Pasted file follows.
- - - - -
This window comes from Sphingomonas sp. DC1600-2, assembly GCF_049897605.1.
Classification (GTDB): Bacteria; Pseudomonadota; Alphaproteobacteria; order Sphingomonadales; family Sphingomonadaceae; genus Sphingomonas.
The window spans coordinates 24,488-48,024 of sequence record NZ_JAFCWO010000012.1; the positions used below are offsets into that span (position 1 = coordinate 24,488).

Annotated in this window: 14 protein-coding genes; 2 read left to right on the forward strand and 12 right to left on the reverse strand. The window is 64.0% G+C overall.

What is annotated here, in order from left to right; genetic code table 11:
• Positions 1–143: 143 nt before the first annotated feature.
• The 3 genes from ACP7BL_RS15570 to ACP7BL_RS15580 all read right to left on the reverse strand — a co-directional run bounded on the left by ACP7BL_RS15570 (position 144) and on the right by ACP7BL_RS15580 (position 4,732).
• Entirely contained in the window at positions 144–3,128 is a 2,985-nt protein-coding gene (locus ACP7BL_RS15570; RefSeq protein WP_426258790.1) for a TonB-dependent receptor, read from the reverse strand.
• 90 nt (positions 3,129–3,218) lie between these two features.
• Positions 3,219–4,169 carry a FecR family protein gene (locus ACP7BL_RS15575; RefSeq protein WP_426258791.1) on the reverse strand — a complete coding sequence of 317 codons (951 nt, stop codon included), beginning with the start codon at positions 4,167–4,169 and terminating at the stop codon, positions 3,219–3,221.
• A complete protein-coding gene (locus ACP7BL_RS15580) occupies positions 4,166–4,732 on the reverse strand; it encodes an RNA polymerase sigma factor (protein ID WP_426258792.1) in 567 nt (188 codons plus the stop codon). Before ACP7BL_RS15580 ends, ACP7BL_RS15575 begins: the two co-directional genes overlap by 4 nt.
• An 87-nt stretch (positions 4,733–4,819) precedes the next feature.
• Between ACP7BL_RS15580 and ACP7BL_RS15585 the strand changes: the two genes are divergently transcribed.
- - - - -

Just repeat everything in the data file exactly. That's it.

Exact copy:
This window comes from Sphingomonas sp. DC1600-2, assembly GCF_049897605.1.
Classification (GTDB): Bacteria; Pseudomonadota; Alphaproteobacteria; order Sphingomonadales; family Sphingomonadaceae; genus Sphingomonas.
The window spans coordinates 24,488-48,024 of sequence record NZ_JAFCWO010000012.1; the positions used below are offsets into that span (position 1 = coordinate 24,488).

Annotated in this window: 14 protein-coding genes; 2 read left to right on the forward strand and 12 right to left on the reverse strand. The window is 64.0% G+C overall.

What is annotated here, in order from left to right; genetic code table 11:
• Positions 1–143: 143 nt before the first annotated feature.
• The 3 genes from ACP7BL_RS15570 to ACP7BL_RS15580 all read right to left on the reverse strand — a co-directional run bounded on the left by ACP7BL_RS15570 (position 144) and on the right by ACP7BL_RS15580 (position 4,732).
• Entirely contained in the window at positions 144–3,128 is a 2,985-nt protein-coding gene (locus ACP7BL_RS15570; RefSeq protein WP_426258790.1) for a TonB-dependent receptor, read from the reverse strand.
• 90 nt (positions 3,129–3,218) lie between these two features.
• Positions 3,219–4,169 carry a FecR family protein gene (locus ACP7BL_RS15575; RefSeq protein WP_426258791.1) on the reverse strand — a complete coding sequence of 317 codons (951 nt, stop codon included), beginning with the start codon at positions 4,167–4,169 and terminating at the stop codon, positions 3,219–3,221.
• A complete protein-coding gene (locus ACP7BL_RS15580) occupies positions 4,166–4,732 on the reverse strand; it encodes an RNA polymerase sigma factor (protein ID WP_426258792.1) in 567 nt (188 codons plus the stop codon). Before ACP7BL_RS15580 ends, ACP7BL_RS15575 begins: the two co-directional genes overlap by 4 nt.
• An 87-nt stretch (positions 4,733–4,819) precedes the next feature.
• Between ACP7BL_RS15580 and ACP7BL_RS15585 the strand changes: the two genes are divergently transcribed.